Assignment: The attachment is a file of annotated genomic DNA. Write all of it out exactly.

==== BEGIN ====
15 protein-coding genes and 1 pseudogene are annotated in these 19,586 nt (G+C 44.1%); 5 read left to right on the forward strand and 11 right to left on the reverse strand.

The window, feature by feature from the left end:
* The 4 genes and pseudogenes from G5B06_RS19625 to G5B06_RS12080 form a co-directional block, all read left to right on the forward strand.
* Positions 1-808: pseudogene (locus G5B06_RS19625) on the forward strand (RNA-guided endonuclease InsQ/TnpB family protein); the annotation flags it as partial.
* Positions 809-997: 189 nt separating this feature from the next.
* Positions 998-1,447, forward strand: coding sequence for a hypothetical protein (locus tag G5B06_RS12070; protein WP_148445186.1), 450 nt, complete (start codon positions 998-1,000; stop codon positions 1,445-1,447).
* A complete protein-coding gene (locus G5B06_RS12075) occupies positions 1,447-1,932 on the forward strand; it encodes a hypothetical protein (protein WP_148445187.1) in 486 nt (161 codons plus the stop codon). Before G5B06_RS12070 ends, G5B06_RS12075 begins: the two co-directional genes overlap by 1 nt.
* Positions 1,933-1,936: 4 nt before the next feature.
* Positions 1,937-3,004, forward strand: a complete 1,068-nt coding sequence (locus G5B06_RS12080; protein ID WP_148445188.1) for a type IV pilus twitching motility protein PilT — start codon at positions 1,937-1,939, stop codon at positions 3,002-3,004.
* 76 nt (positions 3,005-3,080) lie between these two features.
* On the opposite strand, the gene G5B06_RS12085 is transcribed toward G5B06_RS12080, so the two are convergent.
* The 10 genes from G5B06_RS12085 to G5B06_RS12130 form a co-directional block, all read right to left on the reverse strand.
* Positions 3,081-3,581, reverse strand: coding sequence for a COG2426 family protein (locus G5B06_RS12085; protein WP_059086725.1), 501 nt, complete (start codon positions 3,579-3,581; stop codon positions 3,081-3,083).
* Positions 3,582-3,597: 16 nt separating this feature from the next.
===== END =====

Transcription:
15 protein-coding genes and 1 pseudogene are annotated in these 19,586 nt (G+C 44.1%); 5 read left to right on the forward strand and 11 right to left on the reverse strand.

The window, feature by feature from the left end:
* The 4 genes and pseudogenes from G5B06_RS19625 to G5B06_RS12080 form a co-directional block, all read left to right on the forward strand.
* Positions 1-808: pseudogene (locus G5B06_RS19625) on the forward strand (RNA-guided endonuclease InsQ/TnpB family protein); the annotation flags it as partial.
* Positions 809-997: 189 nt separating this feature from the next.
* Positions 998-1,447, forward strand: coding sequence for a hypothetical protein (locus tag G5B06_RS12070; protein WP_148445186.1), 450 nt, complete (start codon positions 998-1,000; stop codon positions 1,445-1,447).
* A complete protein-coding gene (locus G5B06_RS12075) occupies positions 1,447-1,932 on the forward strand; it encodes a hypothetical protein (protein WP_148445187.1) in 486 nt (161 codons plus the stop codon). Before G5B06_RS12070 ends, G5B06_RS12075 begins: the two co-directional genes overlap by 1 nt.
* Positions 1,933-1,936: 4 nt before the next feature.
* Positions 1,937-3,004, forward strand: a complete 1,068-nt coding sequence (locus G5B06_RS12080; protein ID WP_148445188.1) for a type IV pilus twitching motility protein PilT — start codon at positions 1,937-1,939, stop codon at positions 3,002-3,004.
* 76 nt (positions 3,005-3,080) lie between these two features.
* On the opposite strand, the gene G5B06_RS12085 is transcribed toward G5B06_RS12080, so the two are convergent.
* The 10 genes from G5B06_RS12085 to G5B06_RS12130 form a co-directional block, all read right to left on the reverse strand.
* Positions 3,081-3,581, reverse strand: coding sequence for a COG2426 family protein (locus G5B06_RS12085; protein WP_059086725.1), 501 nt, complete (start codon positions 3,579-3,581; stop codon positions 3,081-3,083).
* Positions 3,582-3,597: 16 nt separating this feature from the next.